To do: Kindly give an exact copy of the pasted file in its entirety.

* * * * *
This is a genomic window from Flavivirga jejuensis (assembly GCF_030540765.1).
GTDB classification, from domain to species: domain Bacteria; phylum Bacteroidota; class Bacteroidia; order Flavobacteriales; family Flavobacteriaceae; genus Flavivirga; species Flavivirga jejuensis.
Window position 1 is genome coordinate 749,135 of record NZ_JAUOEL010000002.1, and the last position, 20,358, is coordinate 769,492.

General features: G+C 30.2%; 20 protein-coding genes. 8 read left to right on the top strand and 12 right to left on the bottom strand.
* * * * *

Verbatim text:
This is a genomic window from Flavivirga jejuensis (assembly GCF_030540765.1).
GTDB classification, from domain to species: domain Bacteria; phylum Bacteroidota; class Bacteroidia; order Flavobacteriales; family Flavobacteriaceae; genus Flavivirga; species Flavivirga jejuensis.
Window position 1 is genome coordinate 749,135 of record NZ_JAUOEL010000002.1, and the last position, 20,358, is coordinate 769,492.

General features: G+C 30.2%; 20 protein-coding genes. 8 read left to right on the top strand and 12 right to left on the bottom strand.